The primary driver for oil and gas companies is simple – obtaining the greatest volume of product at the least expense. These companies can now economically reach reserves that were impossible to tap just a few years ago. During the last 12 months ADMET has been working with some of the largest corporations in the sector, reviewing their needs and understanding their material testing challenges. This brief paper sets out several of the remarkable innovations being achieved by the sector and how they intersect with the need to test the mechanical properties of the materials involved.
New Innovative Materials and Methods
There have been five big breakthroughs covering numerous technologies which are worth noting:
- Better techniques to find the reserves, such as 3D/4D seismic imaging.
- Fracking, which allows extraction of more material from one well, has been around since the 1940’s but has recently increased in adoption.
- New materials used in the well structure, such as cement and concrete with new additives.
- Horizontal drilling, which has evolved over the last few decades to reach difficult reserves.
- Coil tubing, which speeds the drilling process.
In this discussion we’ll focus on the first three items above and review the role that material testing plays in the success of companies in the sector. Specifically, we will cover some of the methods used to test the unique physical properties of the materials involved in exploration and drilling.
The basic materials such as steel and concrete used in oil and gas drilling have been around for centuries. There is, however, a big difference in the performance of these materials in a typical laboratory environment and their response to the stresses at the bottom of a well, where they are exposed to temperatures and pressures far greater than at the surface. Let’s examine the first big issue, the accuracy of Seismic Imaging.
3D Seismic Imaging for exploration relies on simulated computer models of rock mechanics – the ways in which the rock in the formations will respond to the seismic stimulus. However, a valid model must start with accurate values for the mechanical properties of the materials under in-situ conditions. To measure these values, the downhole conditions must be reproduced as closely as possible in laboratory equipment that tests the material response. How do we reproduce these hostile conditions in the laboratory? We use a specialized device known as a “Triaxial” chamber that allows high pressure and high temperature to be uniformly applied to a rock sample, and then a compressive force can be exerted axially. Material deformations are measured with sensitive strain measuring equipment which allows for the determination of two important mechanical properties known as Young’s Modulus and Poisson’s Ratio. ASTM D7012 – Standard Test Method for Compressive Strength and Elastic Moduli of Intact Rock Core Specimens under Varying States of Stress and Temperatures governs the determination for these properties under confined compression tests. The values established in the laboratory are compared with the field data to further refine the models and provide more accurate predictions of well performance. The next big technology is fracking.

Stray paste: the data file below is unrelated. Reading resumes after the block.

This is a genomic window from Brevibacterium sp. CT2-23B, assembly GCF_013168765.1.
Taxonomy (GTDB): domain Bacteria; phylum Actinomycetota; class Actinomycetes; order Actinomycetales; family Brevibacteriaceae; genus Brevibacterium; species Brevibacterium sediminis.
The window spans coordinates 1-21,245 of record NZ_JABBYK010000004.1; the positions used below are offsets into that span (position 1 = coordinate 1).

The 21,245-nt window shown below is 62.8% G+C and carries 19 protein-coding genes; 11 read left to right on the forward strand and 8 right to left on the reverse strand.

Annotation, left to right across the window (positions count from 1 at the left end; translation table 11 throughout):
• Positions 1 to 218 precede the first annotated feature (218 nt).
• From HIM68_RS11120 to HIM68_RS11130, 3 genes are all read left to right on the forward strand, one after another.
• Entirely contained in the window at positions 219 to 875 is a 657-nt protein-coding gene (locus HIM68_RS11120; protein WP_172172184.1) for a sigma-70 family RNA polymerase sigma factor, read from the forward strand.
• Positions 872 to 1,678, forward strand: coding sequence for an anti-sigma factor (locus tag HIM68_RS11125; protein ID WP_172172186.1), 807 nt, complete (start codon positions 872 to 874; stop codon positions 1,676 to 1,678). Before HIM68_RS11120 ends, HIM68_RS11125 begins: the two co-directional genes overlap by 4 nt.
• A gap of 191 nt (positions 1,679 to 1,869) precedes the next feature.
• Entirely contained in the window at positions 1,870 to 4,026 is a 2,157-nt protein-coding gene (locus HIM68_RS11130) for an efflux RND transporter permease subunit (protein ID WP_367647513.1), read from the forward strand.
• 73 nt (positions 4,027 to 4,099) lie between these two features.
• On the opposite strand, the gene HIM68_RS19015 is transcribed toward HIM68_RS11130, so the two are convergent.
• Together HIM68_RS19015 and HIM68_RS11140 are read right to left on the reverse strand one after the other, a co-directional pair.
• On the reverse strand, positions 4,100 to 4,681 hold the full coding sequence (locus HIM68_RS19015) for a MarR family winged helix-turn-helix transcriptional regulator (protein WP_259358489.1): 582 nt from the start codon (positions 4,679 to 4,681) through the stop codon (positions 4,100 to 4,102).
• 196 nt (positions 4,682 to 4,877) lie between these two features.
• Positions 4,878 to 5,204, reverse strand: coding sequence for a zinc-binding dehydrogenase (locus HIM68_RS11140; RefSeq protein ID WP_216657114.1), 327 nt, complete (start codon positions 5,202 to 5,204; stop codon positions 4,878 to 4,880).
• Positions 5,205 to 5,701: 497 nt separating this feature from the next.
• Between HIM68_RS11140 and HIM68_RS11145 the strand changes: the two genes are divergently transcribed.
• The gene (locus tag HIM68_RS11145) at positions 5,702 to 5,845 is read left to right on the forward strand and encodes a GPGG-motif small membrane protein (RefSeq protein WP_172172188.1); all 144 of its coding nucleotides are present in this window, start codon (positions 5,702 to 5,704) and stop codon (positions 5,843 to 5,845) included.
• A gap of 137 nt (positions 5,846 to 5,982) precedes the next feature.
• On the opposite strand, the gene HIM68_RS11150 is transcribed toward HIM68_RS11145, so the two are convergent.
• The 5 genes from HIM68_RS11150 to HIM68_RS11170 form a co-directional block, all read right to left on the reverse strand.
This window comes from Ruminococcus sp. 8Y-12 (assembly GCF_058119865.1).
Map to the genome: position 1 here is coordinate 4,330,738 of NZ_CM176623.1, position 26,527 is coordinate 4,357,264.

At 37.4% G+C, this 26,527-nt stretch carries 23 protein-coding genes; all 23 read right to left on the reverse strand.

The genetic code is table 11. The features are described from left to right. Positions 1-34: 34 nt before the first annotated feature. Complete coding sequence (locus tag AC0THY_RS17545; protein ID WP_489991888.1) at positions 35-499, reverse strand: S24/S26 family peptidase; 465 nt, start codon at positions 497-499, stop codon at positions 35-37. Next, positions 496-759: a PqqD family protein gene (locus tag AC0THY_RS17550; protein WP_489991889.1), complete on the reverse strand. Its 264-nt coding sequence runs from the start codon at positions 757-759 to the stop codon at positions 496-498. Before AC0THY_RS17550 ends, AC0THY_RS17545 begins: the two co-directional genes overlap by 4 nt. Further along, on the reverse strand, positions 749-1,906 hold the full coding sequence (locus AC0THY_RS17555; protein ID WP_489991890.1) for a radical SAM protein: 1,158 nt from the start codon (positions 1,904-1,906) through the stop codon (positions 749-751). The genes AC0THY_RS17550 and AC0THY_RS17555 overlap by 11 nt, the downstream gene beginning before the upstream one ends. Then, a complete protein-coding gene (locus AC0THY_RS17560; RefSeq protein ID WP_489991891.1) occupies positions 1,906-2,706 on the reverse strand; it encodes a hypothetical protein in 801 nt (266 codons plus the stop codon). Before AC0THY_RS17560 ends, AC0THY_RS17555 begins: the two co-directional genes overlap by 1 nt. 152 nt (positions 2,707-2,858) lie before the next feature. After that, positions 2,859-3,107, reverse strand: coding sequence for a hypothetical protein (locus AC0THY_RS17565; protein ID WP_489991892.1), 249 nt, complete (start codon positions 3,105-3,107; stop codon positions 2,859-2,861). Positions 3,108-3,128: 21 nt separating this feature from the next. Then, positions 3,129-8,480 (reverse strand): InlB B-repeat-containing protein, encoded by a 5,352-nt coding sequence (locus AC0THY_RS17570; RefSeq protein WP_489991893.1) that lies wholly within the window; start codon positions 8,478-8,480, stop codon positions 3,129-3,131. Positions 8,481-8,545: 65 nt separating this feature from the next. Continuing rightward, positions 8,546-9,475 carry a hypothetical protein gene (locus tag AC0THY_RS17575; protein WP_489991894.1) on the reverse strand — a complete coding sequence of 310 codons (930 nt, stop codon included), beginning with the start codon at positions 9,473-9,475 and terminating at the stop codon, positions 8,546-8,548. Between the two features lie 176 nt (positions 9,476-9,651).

Fracking involves the insertion of a liquid with small particles (sand or ceramic) into a formation under high pressure to expand the rock matrix, the liquid pressure is reduced and the particles remain behind and hold the fractures open to allow extraction of the gas. The compressive strength of these small particles is clearly critical. If they’re not strong enough the fractures will collapse and the well will fail. Mechanical test equipment capable of compressing these particles to the same pressures encountered in the well can verify the strength of the particles and ensure that the maximum potential of the reserve can be tapped. Finally let’s discuss Completion, the final process required before production can commence.
Completion – after a well has been drilled and before it can start production there is a process known as “Completion”. The well is lined with a steel casing to maintain the open borehole and in turn this casing is surrounded by cement. In addition to adding structural stability the cement also seals the edges and prevents gas or liquid from traveling vertically along the outside of the casing, which can cause loss of pressure in the well and even cross contamination across geological boundaries, up to and including groundwater. Certain additives, such as fibers, can significantly improve the structural properties of the cement, but only within certain concentrations – cracking or even collapse can occur if the cement composition is not correct. Testing
ADMET manufactures advanced test equipment used to measure the mechanical properties of materials, including rock, cement, concrete, steel, ceramic, and other materials used in the oil and gas exploration and production process. These systems perform un-confined tension and compression tests according to common ASTM standards such as E8, C39, C109 and C469. In addition, each testing system can be equipped with a triaxial chamber for performing confined compression tests at elevated temperatures according to ASTM D7012. Various cement mixtures becomes a vital part of the pre-production process, and once again the Triaxial chamber comes into play to measure the response of the cement under in-situ conditions.